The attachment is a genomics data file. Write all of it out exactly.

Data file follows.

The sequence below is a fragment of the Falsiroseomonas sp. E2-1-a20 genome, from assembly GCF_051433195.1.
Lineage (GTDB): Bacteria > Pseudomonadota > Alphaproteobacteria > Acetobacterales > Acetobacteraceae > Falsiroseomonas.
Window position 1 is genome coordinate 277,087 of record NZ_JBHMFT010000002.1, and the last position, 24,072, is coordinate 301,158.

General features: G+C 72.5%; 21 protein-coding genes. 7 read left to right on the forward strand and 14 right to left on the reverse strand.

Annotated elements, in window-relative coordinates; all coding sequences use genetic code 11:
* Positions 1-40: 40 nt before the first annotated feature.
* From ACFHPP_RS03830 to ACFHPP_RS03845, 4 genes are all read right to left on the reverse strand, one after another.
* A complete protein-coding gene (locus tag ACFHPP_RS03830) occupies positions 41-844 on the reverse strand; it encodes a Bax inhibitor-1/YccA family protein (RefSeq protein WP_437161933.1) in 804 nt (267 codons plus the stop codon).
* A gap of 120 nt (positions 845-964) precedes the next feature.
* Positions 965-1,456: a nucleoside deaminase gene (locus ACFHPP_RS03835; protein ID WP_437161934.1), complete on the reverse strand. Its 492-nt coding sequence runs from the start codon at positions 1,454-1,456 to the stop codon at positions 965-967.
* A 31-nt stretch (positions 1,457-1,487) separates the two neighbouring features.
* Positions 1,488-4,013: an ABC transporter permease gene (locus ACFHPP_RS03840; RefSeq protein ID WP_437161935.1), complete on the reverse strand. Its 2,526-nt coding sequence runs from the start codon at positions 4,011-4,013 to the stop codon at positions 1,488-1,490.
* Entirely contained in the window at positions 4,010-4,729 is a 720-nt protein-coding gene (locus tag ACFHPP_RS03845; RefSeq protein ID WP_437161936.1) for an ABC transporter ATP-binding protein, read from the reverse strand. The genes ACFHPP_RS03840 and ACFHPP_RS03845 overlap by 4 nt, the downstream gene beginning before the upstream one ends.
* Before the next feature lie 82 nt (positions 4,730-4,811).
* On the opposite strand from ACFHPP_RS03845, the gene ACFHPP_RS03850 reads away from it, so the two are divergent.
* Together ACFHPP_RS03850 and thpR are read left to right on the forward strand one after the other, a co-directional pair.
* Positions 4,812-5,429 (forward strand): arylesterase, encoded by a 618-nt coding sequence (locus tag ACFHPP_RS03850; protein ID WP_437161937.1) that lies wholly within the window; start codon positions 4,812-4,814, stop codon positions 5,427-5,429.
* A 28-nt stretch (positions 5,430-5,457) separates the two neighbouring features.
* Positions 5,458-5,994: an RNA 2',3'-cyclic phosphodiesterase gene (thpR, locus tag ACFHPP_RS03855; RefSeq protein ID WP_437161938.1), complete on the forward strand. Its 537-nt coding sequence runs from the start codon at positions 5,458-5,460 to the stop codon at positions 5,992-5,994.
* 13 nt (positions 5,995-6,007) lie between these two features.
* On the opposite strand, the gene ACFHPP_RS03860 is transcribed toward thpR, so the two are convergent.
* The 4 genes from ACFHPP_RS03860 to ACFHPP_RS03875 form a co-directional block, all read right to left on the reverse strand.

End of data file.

The sequence below is a fragment of the Falsiroseomonas sp. E2-1-a20 genome, from assembly GCF_051433195.1.
Lineage (GTDB): Bacteria > Pseudomonadota > Alphaproteobacteria > Acetobacterales > Acetobacteraceae > Falsiroseomonas.
Window position 1 is genome coordinate 277,087 of record NZ_JBHMFT010000002.1, and the last position, 24,072, is coordinate 301,158.

General features: G+C 72.5%; 21 protein-coding genes. 7 read left to right on the forward strand and 14 right to left on the reverse strand.

Annotated elements, in window-relative coordinates; all coding sequences use genetic code 11:
* Positions 1-40: 40 nt before the first annotated feature.
* From ACFHPP_RS03830 to ACFHPP_RS03845, 4 genes are all read right to left on the reverse strand, one after another.
* A complete protein-coding gene (locus tag ACFHPP_RS03830) occupies positions 41-844 on the reverse strand; it encodes a Bax inhibitor-1/YccA family protein (RefSeq protein WP_437161933.1) in 804 nt (267 codons plus the stop codon).
* A gap of 120 nt (positions 845-964) precedes the next feature.
* Positions 965-1,456: a nucleoside deaminase gene (locus ACFHPP_RS03835; protein ID WP_437161934.1), complete on the reverse strand. Its 492-nt coding sequence runs from the start codon at positions 1,454-1,456 to the stop codon at positions 965-967.
* A 31-nt stretch (positions 1,457-1,487) separates the two neighbouring features.
* Positions 1,488-4,013: an ABC transporter permease gene (locus ACFHPP_RS03840; RefSeq protein ID WP_437161935.1), complete on the reverse strand. Its 2,526-nt coding sequence runs from the start codon at positions 4,011-4,013 to the stop codon at positions 1,488-1,490.
* Entirely contained in the window at positions 4,010-4,729 is a 720-nt protein-coding gene (locus tag ACFHPP_RS03845; RefSeq protein ID WP_437161936.1) for an ABC transporter ATP-binding protein, read from the reverse strand. The genes ACFHPP_RS03840 and ACFHPP_RS03845 overlap by 4 nt, the downstream gene beginning before the upstream one ends.
* Before the next feature lie 82 nt (positions 4,730-4,811).
* On the opposite strand from ACFHPP_RS03845, the gene ACFHPP_RS03850 reads away from it, so the two are divergent.
* Together ACFHPP_RS03850 and thpR are read left to right on the forward strand one after the other, a co-directional pair.
* Positions 4,812-5,429 (forward strand): arylesterase, encoded by a 618-nt coding sequence (locus tag ACFHPP_RS03850; protein ID WP_437161937.1) that lies wholly within the window; start codon positions 4,812-4,814, stop codon positions 5,427-5,429.
* A 28-nt stretch (positions 5,430-5,457) separates the two neighbouring features.
* Positions 5,458-5,994: an RNA 2',3'-cyclic phosphodiesterase gene (thpR, locus tag ACFHPP_RS03855; RefSeq protein ID WP_437161938.1), complete on the forward strand. Its 537-nt coding sequence runs from the start codon at positions 5,458-5,460 to the stop codon at positions 5,992-5,994.
* 13 nt (positions 5,995-6,007) lie between these two features.
* On the opposite strand, the gene ACFHPP_RS03860 is transcribed toward thpR, so the two are convergent.
* The 4 genes from ACFHPP_RS03860 to ACFHPP_RS03875 form a co-directional block, all read right to left on the reverse strand.